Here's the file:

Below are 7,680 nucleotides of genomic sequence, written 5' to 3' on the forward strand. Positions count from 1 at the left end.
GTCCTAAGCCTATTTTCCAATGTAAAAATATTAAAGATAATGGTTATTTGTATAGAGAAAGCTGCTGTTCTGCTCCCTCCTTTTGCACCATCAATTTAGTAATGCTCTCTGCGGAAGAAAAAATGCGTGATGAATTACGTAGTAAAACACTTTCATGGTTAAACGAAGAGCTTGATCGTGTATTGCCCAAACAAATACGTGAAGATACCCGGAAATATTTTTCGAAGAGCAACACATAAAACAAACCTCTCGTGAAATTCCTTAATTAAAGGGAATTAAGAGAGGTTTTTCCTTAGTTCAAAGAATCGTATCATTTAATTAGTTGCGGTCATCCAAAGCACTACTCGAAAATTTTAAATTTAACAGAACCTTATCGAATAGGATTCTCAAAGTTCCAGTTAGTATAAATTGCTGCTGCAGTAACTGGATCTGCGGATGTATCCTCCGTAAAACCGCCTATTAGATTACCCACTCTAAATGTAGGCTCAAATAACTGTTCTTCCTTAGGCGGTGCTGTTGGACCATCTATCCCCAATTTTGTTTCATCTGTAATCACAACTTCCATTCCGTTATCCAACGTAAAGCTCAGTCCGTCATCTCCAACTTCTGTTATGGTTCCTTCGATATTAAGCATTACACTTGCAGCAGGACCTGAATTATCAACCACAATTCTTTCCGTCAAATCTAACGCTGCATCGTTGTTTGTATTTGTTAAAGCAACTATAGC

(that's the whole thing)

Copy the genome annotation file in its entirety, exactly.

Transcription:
Below are 7,680 nucleotides of genomic sequence, written 5' to 3' on the forward strand. Positions count from 1 at the left end.
GTCCTAAGCCTATTTTCCAATGTAAAAATATTAAAGATAATGGTTATTTGTATAGAGAAAGCTGCTGTTCTGCTCCCTCCTTTTGCACCATCAATTTAGTAATGCTCTCTGCGGAAGAAAAAATGCGTGATGAATTACGTAGTAAAACACTTTCATGGTTAAACGAAGAGCTTGATCGTGTATTGCCCAAACAAATACGTGAAGATACCCGGAAATATTTTTCGAAGAGCAACACATAAAACAAACCTCTCGTGAAATTCCTTAATTAAAGGGAATTAAGAGAGGTTTTTCCTTAGTTCAAAGAATCGTATCATTTAATTAGTTGCGGTCATCCAAAGCACTACTCGAAAATTTTAAATTTAACAGAACCTTATCGAATAGGATTCTCAAAGTTCCAGTTAGTATAAATTGCTGCTGCAGTAACTGGATCTGCGGATGTATCCTCCGTAAAACCGCCTATTAGATTACCCACTCTAAATGTAGGCTCAAATAACTGTTCTTCCTTAGGCGGTGCTGTTGGACCATCTATCCCCAATTTTGTTTCATCTGTAATCACAACTTCCATTCCGTTATCCAACGTAAAGCTCAGTCCGTCATCTCCAACTTCTGTTATGGTTCCTTCGATATTAAGCATTACACTTGCAGCAGGACCTGAATTATCAACCACAATTCTTTCCGTCAAATCTAACGCTGCATCGTTGTTTGTATTTGTTAAAGCAACTATAGC